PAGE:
The True Mirror:  Can you really see yourself?
By Nancy B. Loughlin
Published in News Press on November 19, 2013.  Posted with permission.

Look at yourself in the mirror.  If you think you’re seeing yourself, you’re mistaken.  You’re backwards.

Angelika Linke's cat Josie looking into the True Mirror

Angelika Linke and her cat Josie look into the True Mirror. Linke uses the mirror for meditation workshops.

This is not insignificant, according to John Walter, an artist/scientist who creates True Mirrors.  Unlike a standard mirror that flips your image, the True Mirror displays exactly how you look to the rest of the world.  Standing in front of a True Mirror is stepping outside of yourself, and you are seeing yourself accurately for the first time.

Unconvinced?  Google “Abraham Lincoln mirror image” and you will see the juxtaposition between the world’s perspective and his own.

Do other people know you better than you know yourself?

The True Mirror as designed by Walter is actually two mirrors touching at a 90 degree angle.  Yet the connection between the two is so exquisitely crafted that the seam is invisible.

Angelika Linke, a meditation leader and yogi in Mexico, has integrated the True Mirror into her workshops because most people don’t even begin to question the intricate relationships they have with their own reflections.

“I remind students that our bodies are seen in the True Mirror from the perspective of others, looking outside in. It is a reflection of what is going on ‘relatively’ inside so they can give themselves correct feedback, and also they can correctly communicate with themselves by looking into their eyes from left to right, right to left,” Linke said.

After Linke gives students the opportunity to sense themselves in the True Mirror, she encourages all to disidentify from their reversed, negative, non-existing mirror images which keeps the myth of a separate self alive, a separation that causes the illusion of fear, the root of individual suffering.

Indeed, the traditional mirror provides a false image, and we funnel so much effort and energy into that imaginary image, an image that feeds into how we construct our own stories and understandings of ourselves.

“It’s such a simple concept, yet it has profound implications and values,” Walter said.

When people first look into the true mirror, reactions are mixed. According to Walter, most people are disconcerted. Asymmetries will appear exaggerated.  A nose that was always off one degree to the right in a regular mirror is now two degrees off to the left.

When making eye contact with another human being, it’s right eye to left eye and left to right.  The regular mirror reverses it.  We can’t even authentically connect with our own eyes as others do.  No wonder the inner critic materializes in a traditional mirror.

“All the criticism we give ourselves is backwards,” Walter said. “The True Mirror helps us to reacquaint ourselves with our naturalness.”   Perhaps this is why we tend to be alienated from photos of ourselves, and we are highly selective of the ones we post on Facebook.  Our photographic images are not the familiar mirrored faces.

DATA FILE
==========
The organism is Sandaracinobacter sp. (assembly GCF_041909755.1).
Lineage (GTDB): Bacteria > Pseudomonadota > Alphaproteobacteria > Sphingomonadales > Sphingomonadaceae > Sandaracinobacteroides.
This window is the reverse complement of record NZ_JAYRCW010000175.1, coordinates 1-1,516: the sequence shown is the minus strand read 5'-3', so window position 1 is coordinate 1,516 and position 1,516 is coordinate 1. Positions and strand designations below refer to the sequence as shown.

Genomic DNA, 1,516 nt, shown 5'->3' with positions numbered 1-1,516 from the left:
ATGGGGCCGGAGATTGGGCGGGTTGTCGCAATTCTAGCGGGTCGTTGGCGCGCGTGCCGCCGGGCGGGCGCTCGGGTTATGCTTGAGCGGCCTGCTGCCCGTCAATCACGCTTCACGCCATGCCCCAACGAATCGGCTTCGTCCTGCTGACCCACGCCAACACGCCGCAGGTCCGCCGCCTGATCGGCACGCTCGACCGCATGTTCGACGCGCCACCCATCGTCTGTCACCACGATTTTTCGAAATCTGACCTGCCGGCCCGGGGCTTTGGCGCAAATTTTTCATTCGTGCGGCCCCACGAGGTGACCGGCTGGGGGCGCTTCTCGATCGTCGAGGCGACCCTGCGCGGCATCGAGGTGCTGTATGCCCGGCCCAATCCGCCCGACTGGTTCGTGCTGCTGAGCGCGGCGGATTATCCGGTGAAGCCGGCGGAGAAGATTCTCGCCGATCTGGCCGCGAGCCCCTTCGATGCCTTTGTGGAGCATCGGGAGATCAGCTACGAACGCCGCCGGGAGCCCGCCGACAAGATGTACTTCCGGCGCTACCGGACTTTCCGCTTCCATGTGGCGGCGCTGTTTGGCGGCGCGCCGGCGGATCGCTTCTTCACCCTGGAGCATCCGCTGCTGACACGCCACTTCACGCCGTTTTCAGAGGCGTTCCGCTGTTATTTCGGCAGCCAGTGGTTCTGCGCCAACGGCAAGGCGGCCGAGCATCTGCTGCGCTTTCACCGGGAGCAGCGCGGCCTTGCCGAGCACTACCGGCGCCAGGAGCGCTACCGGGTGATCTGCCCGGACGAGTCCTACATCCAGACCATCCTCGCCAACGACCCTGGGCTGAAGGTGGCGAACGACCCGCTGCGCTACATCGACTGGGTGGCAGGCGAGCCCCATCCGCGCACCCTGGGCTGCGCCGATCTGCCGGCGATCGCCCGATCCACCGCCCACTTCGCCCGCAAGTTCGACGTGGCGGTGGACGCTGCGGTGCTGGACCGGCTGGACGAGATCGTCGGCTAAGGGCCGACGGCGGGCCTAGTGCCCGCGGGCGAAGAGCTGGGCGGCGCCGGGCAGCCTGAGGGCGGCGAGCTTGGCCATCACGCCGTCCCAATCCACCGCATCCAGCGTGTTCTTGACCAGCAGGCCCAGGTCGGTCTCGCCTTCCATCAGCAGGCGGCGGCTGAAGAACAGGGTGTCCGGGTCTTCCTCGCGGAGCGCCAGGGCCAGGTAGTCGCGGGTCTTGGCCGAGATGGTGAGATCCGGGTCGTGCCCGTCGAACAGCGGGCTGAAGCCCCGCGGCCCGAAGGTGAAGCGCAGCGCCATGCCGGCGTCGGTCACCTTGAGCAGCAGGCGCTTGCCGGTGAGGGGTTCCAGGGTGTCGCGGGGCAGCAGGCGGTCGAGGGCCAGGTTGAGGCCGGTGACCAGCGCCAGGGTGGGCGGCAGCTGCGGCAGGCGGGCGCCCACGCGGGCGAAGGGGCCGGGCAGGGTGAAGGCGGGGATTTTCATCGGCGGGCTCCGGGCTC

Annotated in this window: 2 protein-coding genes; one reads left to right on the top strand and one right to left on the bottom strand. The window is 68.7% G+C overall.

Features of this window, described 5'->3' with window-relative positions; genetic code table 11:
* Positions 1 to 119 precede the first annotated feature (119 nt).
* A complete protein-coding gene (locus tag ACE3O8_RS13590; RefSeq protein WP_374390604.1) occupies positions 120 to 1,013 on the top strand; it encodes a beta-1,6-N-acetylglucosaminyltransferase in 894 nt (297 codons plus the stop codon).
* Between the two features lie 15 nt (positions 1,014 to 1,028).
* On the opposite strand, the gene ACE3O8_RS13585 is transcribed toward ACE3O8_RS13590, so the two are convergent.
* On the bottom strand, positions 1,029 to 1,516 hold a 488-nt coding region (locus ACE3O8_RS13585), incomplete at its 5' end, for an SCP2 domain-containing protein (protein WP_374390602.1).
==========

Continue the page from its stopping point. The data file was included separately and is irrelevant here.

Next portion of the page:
Walter’s True Mirror was included as an art installation at the Hollywood Yoga Journal Conference in November.  As I approached the mirror, even from five feet away, I knew I was looking at a stranger.  My face appeared crooked, and I tried to smile, but I pursed my lips before I asked aloud, “Who is this person?”


John Walter introduced a Yoga Journal conference visitor to the True Mirror.

Walter, sensing my discombobulation, suggested that I look into my own eyes as others do.

At that moment, my inner judge vanished.  The self is a harsh critic. In an ordinary mirror, I snarl at my imperfections, yet with the True Mirror, I stepped outside of my body and engaged a fellow human being with truthful neutrality, kindness. I noted with empathy the fatigue around my eyes (the conference was exhausting), some extra weight I had gathered in the past months, the scar on the side of my nose, the mascara smear under my right eye which I tried to wipe away under my left, oops. Learning curve.

“You are sharing and connecting with the self in a way that validates you.  Seeing is believing,” Walter said. True, I wasn’t snarling anymore.  I was observing.

Yves Dore, author of a magnificent online essay called The Narcissus Syndrome Revisited, suggests that mirrors numb us to our authentic selves, and the more we stare into them, the more alienated we get.

Dore suggests a simple activity to expose your doppelganger.  As you stare into your bathroom mirror, lick a tiny piece of toilet paper and stick it on the mirror at the center of your forehead.  Trust me that something is going to happen. What you make of it is up to you.

The trick is to stop identifying with the mirror image. Linke tells students that she does not want to give them a new image, but to realize what they knew but had forgotten: “We are being, consciousness and awareness disguised as a person.”

In the words of John Walter, the True Mirror gives us a chance to love ourselves without being narcissistic.

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